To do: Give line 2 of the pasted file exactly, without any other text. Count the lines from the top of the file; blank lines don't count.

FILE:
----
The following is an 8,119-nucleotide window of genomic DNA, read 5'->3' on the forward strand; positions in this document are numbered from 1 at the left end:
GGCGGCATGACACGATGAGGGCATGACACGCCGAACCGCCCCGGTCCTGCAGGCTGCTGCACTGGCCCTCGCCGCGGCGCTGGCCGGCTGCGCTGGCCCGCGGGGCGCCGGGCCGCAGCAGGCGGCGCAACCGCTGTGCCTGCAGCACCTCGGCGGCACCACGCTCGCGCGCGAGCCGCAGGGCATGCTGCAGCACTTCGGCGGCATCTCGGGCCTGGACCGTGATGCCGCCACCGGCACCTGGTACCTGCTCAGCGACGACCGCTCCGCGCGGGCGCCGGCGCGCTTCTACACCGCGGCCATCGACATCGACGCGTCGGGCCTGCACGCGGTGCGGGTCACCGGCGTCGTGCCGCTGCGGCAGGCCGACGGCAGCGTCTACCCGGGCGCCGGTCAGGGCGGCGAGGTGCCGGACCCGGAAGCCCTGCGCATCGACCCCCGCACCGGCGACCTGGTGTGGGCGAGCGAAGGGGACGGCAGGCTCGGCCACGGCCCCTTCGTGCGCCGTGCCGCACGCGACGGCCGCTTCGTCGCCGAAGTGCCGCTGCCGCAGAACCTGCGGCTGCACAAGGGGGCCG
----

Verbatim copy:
GGCGGCATGACACGATGAGGGCATGACACGCCGAACCGCCCCGGTCCTGCAGGCTGCTGCACTGGCCCTCGCCGCGGCGCTGGCCGGCTGCGCTGGCCCGCGGGGCGCCGGGCCGCAGCAGGCGGCGCAACCGCTGTGCCTGCAGCACCTCGGCGGCACCACGCTCGCGCGCGAGCCGCAGGGCATGCTGCAGCACTTCGGCGGCATCTCGGGCCTGGACCGTGATGCCGCCACCGGCACCTGGTACCTGCTCAGCGACGACCGCTCCGCGCGGGCGCCGGCGCGCTTCTACACCGCGGCCATCGACATCGACGCGTCGGGCCTGCACGCGGTGCGGGTCACCGGCGTCGTGCCGCTGCGGCAGGCCGACGGCAGCGTCTACCCGGGCGCCGGTCAGGGCGGCGAGGTGCCGGACCCGGAAGCCCTGCGCATCGACCCCCGCACCGGCGACCTGGTGTGGGCGAGCGAAGGGGACGGCAGGCTCGGCCACGGCCCCTTCGTGCGCCGTGCCGCACGCGACGGCCGCTTCGTCGCCGAAGTGCCGCTGCCGCAGAACCTGCGGCTGCACAAGGGGGCCG